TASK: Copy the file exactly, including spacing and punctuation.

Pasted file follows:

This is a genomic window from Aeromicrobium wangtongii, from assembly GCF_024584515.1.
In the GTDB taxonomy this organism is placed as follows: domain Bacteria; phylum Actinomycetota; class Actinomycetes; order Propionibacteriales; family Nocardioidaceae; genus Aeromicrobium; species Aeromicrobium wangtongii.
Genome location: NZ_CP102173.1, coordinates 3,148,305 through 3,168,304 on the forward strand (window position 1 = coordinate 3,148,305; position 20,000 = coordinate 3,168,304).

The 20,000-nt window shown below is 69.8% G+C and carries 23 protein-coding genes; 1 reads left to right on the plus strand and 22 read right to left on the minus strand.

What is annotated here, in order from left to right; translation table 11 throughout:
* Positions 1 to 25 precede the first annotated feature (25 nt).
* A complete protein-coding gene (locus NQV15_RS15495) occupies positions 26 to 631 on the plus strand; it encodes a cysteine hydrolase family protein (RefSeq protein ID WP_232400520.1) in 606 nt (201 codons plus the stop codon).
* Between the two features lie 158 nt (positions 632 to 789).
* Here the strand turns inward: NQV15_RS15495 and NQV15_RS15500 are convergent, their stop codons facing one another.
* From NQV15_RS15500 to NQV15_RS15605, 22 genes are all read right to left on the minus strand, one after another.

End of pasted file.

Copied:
This is a genomic window from Aeromicrobium wangtongii, from assembly GCF_024584515.1.
In the GTDB taxonomy this organism is placed as follows: domain Bacteria; phylum Actinomycetota; class Actinomycetes; order Propionibacteriales; family Nocardioidaceae; genus Aeromicrobium; species Aeromicrobium wangtongii.
Genome location: NZ_CP102173.1, coordinates 3,148,305 through 3,168,304 on the forward strand (window position 1 = coordinate 3,148,305; position 20,000 = coordinate 3,168,304).

The 20,000-nt window shown below is 69.8% G+C and carries 23 protein-coding genes; 1 reads left to right on the plus strand and 22 read right to left on the minus strand.

What is annotated here, in order from left to right; translation table 11 throughout:
* Positions 1 to 25 precede the first annotated feature (25 nt).
* A complete protein-coding gene (locus NQV15_RS15495) occupies positions 26 to 631 on the plus strand; it encodes a cysteine hydrolase family protein (RefSeq protein ID WP_232400520.1) in 606 nt (201 codons plus the stop codon).
* Between the two features lie 158 nt (positions 632 to 789).
* Here the strand turns inward: NQV15_RS15495 and NQV15_RS15500 are convergent, their stop codons facing one another.
* From NQV15_RS15500 to NQV15_RS15605, 22 genes are all read right to left on the minus strand, one after another.